Common Soil has no seeds from hybrids, said founder Goodman.
When two plants with different characteristics are crossed, a hybrid results. A hybrid may be better than either parent because it has qualities of both.
Unfortunately, seeds harvested from a hybrid won't reliably produce plants with the same characteristics as the hybrid.
Goodman said Common Soil's plan includes buying nonhybrid seeds for at least five years “to keep a strong true-to-type seed stock.”
She has a bachelor's degree in environmental studies, is a graduate of Native Seeds/SEARCH, a nonprofit that promotes seed conservation, and is production assistant at BloomsOrganic.
Solomon, Goodman's partner in starting Common Soil, is a young adult library specialist at the Elkhorn Library.
“A few librarians had mentioned that seed lending was on their wish list, and at the time, I was someone with time and energy to move the idea forward a little bit,” Solomon said.
“We figured the Benson community was perfect for this initiative because we knew they already had a successful community garden, farmers' market and well-loved health food market. All of these things closely tie in with what a seed library can offer,” Solomon said.
Seed libraries at public libraries began several years ago on the coasts, primarily the Pacific, and spread inland. There are hundreds, if not thousands, nationwide.
Benson Library is home to Nebraska's second seed library housed in a public library. The South Sioux City Public Library has a very extensive seed library, said Mary Jo Ryan, communication coordinator for the Nebraska Library Commission.
No seeds are loaned by public libraries in western Iowa, although there are a handful statewide.
Nevertheless, Iowa is a seed-saving leader.
The nonprofit Seed Savers Exchange in Decorah has “the largest repository of pioneer and antique seeds in the nation,” said Kathleen Cue, horticulturist with the University of Nebraska Extension in Douglas and Sarpy Counties. Seed Savers Exchange was established in 1975.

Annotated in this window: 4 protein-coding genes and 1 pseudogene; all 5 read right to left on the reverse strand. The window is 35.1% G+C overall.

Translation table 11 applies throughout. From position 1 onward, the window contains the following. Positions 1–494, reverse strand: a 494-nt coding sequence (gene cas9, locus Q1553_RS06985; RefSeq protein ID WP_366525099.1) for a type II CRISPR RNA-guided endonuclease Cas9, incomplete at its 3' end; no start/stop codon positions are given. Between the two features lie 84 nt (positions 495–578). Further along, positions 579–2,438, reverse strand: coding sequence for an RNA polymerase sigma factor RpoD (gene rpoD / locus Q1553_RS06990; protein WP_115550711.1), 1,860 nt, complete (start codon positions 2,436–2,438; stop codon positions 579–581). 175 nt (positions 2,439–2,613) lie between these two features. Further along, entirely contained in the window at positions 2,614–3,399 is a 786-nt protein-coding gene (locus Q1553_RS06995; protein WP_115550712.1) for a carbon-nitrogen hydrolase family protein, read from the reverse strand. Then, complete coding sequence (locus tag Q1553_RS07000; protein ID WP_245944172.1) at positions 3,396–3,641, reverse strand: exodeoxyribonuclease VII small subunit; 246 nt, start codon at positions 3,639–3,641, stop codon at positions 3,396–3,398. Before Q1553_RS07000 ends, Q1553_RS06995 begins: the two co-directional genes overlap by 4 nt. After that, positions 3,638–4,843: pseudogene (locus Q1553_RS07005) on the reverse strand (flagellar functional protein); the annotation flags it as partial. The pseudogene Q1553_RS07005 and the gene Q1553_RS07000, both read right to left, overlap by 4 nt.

Internationally, the Svalbard (Norway) Global Seed Vault, also known as the “doomsday” seed vault, houses the Earth's most diverse collection of food crop seeds. The vault's purpose is to ensure that food crop diversity survives threats, including natural disasters and global warming.
Funding for Common Soil came from the Omaha Public Library Foundation and the Jewish Federation of Omaha Foundation.
The seed library is open during Benson Library hours: 10 a.m. to 8 p.m. Tuesdays and Wednesdays, 10 a.m. to 6 p.m. Thursday through Saturdays.
Gardeners don't have to go to Benson to check out seeds. They can go to any Omaha Public Library and request that seeds be sent from Benson to their neighborhood location — just like they would request a book.
For now, Benson keeps the seed library in an old card catalog that's about 2 feet by 3 feet.
“Next year we might have to look at expanding,” Steiner said. “We hope that the seed library will help create a culture of sharing.”